What Is Emotional Eating? My Story
Do you remember when your out-of-control emotional eating first began? I
can, even though it was more than five decades ago. I was 9, a skinny, active
child -- and suddenly I was stuffing myself with entire cans of spaghetti for
lunch, two or more desserts at dinner, and, throughout the day, all the soda,
candy, cupcakes, and potato chips I could buy or find.
At 13, I weighed 180 pounds; at 15, I starved myself and lost 50 pounds; at
18, I was back up to 180 or more. The stage was set for a lifetime of yo-yo
weight gain and dieting.
Sound familiar? Then you also know how out-of-control emotional eating
feels. Inside, whether I was fat or slim, I despaired. Whatever was
"wrong with me," I thought, would never go away. How could it, when I
didn't know what it was? I tried for years to understand why I was doing this
to myself. And to stop doing it. But mostly I ended up making myself more
unhappy. And fatter.
Finally one day I began to search for practical clues to the problem. Were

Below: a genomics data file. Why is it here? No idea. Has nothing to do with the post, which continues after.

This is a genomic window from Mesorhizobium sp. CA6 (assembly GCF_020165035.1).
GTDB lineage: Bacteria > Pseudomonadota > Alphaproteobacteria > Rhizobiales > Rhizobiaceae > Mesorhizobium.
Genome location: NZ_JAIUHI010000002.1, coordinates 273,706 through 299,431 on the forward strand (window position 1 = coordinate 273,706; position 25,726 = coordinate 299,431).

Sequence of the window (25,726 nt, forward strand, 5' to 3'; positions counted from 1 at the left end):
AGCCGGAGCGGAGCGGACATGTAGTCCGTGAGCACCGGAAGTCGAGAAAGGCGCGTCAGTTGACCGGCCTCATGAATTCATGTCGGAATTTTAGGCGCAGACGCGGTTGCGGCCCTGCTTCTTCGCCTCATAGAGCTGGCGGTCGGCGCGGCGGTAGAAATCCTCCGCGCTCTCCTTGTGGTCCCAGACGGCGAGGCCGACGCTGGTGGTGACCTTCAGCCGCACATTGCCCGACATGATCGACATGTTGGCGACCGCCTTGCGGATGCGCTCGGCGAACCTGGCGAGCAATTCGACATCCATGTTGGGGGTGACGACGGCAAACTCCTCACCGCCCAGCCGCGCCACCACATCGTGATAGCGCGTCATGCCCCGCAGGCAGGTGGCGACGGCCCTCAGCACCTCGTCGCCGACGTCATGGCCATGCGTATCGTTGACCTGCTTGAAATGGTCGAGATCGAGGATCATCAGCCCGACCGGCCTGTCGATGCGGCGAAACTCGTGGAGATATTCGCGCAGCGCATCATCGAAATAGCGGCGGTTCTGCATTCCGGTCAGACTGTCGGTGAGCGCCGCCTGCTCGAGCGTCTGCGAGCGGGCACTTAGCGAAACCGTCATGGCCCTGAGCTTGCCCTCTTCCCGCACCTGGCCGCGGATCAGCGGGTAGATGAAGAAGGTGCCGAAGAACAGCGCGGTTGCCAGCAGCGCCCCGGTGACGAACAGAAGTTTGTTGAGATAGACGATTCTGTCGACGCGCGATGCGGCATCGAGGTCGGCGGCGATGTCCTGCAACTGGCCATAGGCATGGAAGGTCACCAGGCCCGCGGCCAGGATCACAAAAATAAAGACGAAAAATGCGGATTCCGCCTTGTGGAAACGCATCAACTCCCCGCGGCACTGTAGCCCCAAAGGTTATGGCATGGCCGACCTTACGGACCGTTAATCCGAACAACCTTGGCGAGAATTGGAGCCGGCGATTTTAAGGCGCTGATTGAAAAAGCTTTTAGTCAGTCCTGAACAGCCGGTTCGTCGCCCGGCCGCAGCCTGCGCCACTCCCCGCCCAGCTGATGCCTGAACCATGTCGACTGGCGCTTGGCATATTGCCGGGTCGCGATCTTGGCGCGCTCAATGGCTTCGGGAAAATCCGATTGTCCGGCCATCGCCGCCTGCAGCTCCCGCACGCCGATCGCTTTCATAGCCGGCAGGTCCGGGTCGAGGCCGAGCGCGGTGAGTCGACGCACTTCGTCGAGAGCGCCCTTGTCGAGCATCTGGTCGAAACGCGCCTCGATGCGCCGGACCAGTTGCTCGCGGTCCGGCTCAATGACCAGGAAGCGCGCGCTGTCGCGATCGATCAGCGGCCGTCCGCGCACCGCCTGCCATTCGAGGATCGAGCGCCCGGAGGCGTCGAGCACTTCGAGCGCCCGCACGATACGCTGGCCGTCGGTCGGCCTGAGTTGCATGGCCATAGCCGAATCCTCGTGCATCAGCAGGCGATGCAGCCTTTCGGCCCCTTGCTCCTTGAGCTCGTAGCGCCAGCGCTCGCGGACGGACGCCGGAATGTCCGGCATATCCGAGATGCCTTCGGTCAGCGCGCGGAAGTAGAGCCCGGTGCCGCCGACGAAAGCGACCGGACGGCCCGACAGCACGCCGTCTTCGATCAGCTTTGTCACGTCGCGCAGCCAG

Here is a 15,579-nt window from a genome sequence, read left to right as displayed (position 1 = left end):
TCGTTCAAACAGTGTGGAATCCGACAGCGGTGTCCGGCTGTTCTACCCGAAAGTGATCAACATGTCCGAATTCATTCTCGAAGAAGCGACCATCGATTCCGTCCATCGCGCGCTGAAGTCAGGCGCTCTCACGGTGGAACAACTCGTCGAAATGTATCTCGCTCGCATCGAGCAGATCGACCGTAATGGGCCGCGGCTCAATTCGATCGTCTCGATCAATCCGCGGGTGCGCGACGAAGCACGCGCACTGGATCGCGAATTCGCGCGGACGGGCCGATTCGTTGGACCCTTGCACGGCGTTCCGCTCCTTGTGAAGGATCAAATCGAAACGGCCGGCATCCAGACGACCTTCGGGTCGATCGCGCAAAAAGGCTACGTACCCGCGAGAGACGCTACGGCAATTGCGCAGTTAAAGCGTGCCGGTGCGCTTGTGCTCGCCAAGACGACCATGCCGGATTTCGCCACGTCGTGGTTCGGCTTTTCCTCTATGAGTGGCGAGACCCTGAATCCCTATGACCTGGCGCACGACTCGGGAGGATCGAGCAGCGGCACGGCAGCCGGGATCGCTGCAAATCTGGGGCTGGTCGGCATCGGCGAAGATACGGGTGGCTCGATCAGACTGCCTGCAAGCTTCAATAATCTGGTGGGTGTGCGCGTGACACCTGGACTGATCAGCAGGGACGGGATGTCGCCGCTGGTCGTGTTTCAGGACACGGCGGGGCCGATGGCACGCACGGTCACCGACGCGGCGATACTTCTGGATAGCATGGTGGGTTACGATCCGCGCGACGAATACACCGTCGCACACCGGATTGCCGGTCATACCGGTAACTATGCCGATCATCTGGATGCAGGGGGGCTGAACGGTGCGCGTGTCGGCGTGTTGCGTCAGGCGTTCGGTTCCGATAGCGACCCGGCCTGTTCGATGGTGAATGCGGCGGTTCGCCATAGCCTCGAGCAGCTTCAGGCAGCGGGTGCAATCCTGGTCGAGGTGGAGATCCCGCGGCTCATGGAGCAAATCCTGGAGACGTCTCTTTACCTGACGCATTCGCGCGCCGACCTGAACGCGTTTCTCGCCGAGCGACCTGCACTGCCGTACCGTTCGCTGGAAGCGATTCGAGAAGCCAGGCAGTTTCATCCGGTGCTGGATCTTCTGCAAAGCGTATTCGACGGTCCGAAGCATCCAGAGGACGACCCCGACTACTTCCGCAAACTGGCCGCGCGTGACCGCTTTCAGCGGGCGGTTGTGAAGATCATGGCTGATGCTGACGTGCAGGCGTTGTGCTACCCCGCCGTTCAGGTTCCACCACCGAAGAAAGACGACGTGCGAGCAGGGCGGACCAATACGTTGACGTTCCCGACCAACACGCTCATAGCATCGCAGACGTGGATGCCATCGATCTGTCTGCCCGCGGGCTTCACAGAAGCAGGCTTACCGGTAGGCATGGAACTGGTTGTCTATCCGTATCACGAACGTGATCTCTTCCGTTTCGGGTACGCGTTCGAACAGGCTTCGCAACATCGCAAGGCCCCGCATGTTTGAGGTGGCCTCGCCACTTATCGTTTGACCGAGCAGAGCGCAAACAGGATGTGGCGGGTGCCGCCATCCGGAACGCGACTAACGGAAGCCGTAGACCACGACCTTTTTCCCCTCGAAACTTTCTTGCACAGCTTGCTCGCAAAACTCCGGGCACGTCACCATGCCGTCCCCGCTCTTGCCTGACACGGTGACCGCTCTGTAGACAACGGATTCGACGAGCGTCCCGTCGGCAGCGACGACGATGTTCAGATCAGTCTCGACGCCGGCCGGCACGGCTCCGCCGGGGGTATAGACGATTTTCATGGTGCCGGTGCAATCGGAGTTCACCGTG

there small steps I could take to start bringing the reasons for my emotional
eating out into the open? I started by reading self-help books, especially ones
that had places in them where I could write my personal responses to the
questions and challenges they raised. It was like the "journaling"
that's often recommended today as a way to help emotional eaters start to get
control. And it really helped.
Looking back, I'm amazed at what I wrote. A lot of it was so angry, so hurt,
so despairing, so scared. But that was how I felt. And as things turned out,
writing it was an important sign that I was making progress toward
understanding my emotional eating, although I didn't realize it at the time. I
was saying things I'd kept inside for so many years because I was
feeling them -- at last.
I also found my way to counselors and therapists from time to time during
especially painful periods when I'd get so depressed, and my desperate food
cravings, binging, and weight gain would get so out of control, I didn't know
if I could go on.
The counselors and therapists usually helped me, for the moment at least.
And somehow I did go on. But I still didn't know why I couldn't stop
binge-eating and why I kept making myself fat, over and over again.
Then one day several years ago, weighing well over 200 pounds, I again began
working with a therapist. And this time something clicked. Slowly but surely,
and then with increasing excitement, I began to "get it." And I started
taking those first steps toward finally letting go of my need for emotional